Paris clamps down on polluting vehicles

Paris has introduced a ban on vehicles made before 1997, on Friday (1 July) in a bid to tackle air pollution in the French capital. 


Vehicles registered before 1997 will no longer be allowed in the city

The ban marks the second stage in Paris’ Air Quality Action plan, following the restriction of the highest polluting heavy-goods trucks and coaches on 1 September, 2015.

From Friday, cars and vans registered before January 1997 are no longer permitted within the city from Monday to Friday, 8am to 8pm. The ban also applies to motorised two-wheelers registered before 1 June, 1999.

Other stages of circulation restrictions are planned between 2017 and 2020, where the most polluting vehicles will be gradually prohibited until “only the vehicles meeting the most demanding pollution criteria in effect will be allowed to circulate in Paris,” according to the Air Quality Action Plan Act II.


Parisians who give up their private car are eligible for financial aid to facilitate access to lower cost and more environmentally friendly travel, the Paris Mayor’s office has stated. This will consist of maximum €400, either in the form of a partial reimbursement of an annual subscription to Navigo, a public transport smart card, or Vélib, a bike rental system.

In addition, the City of Paris will offer a 50% discount on annual subscriptions for Autolib, an electric car sharing service, and a credit of €50 (£42) worth of prepaid trips. This would put the compensation at around €500 (£420).

Action Plan

Road traffic causes two thirds of the nitrogen dioxide emissions and 55% of particulate emissions in Paris, according to the Mayor’s office.

There will be traffic controls without sanctions until October, after which penalties will go up to €35 (£29) this year, rising to €68 (£57) in 2017, the Air Quality Action Plan Act II states.

The number of vehicles affected in the summer 2016 stage is only 1% of the fleet that circulates daily within Paris– 4,000 vehicles– and 7% of the vehicles registered in Paris, about 50,000 vehicles. For the light duty vehicles, this is 2% of the fleet (about 7% of the registration numbers), while for two-wheelers it represents about 10,000 vehicles, according to the Action Plan.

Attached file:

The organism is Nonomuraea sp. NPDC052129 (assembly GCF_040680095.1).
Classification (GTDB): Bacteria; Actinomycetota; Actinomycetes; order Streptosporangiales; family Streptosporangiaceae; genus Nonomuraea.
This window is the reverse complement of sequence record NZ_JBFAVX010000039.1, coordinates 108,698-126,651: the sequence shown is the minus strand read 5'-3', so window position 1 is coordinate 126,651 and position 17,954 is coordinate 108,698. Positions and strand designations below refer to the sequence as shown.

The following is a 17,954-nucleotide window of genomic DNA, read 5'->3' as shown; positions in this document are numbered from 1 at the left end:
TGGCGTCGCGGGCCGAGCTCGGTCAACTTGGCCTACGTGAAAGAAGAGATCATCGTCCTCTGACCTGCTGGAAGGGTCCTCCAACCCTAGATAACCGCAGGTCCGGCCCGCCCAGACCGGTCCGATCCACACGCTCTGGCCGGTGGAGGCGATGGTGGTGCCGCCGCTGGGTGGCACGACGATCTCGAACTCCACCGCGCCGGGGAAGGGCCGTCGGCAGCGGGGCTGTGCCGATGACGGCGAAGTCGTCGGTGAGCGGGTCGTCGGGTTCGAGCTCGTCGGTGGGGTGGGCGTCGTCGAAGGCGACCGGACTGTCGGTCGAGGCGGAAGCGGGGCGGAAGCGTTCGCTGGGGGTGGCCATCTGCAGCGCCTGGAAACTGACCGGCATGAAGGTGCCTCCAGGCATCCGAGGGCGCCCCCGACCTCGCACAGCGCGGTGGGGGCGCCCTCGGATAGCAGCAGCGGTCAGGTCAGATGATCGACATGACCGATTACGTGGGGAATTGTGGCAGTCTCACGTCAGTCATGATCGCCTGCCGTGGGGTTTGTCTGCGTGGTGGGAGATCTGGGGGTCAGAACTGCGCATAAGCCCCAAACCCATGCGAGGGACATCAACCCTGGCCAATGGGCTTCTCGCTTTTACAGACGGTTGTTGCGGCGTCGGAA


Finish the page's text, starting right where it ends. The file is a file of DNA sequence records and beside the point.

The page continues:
Vehicles registered before 1997 will no longer be allowed in the city

Road traffic causes two thirds of the nitrogen dioxide emissions and 55% of particulate emissions in Paris

The city is also introducing a system of six different “air quality certificate” stickers, to be put on every vehicle, classified from green for the “cleanest” vehicles (electric and gas) to purple, yellow, orange, red and grey for the others.

As decided by local authorities, certificates can be used to apply for financial aid, for the implementation of “limited traffic zones” or to limit access for most polluting vehicles during peak pollution times.

The stickers can be bought online by entering the vehicle’s registration number, the minister of Environment, Ségolène Royal, announced on 21 June.

The stickers will be mandatory in Paris from 1 January 2017. Paris is the first French city to introduce such a system.


Christophe Najdovski, Deputy Mayor in charge of Transport, Roads, Travel and Public Space, commented in the Air Quality Action Plan: “The effects of pollutants on health are well known: 42,000 premature deaths per year, one Parisian out of two is exposed to nitrogen dioxide levels superior to the acceptable limit, all the people from the Ile-de-France Region breathe an air polluted with PM2.5 particles beyond the World Health Organisation’s recommendations and the financial cost related to atmospheric pollution are evaluated at 100 billion euros a year in France.

“From the beginning of our mandate, Anne Hidalgo, Mayor of Paris, and I insisted on the need to act: in February 2015, Paris City Council unanimously voted an unprecedented plan for Air quality, combined with an ambitious investment programme about non-polluting ways of transport.”


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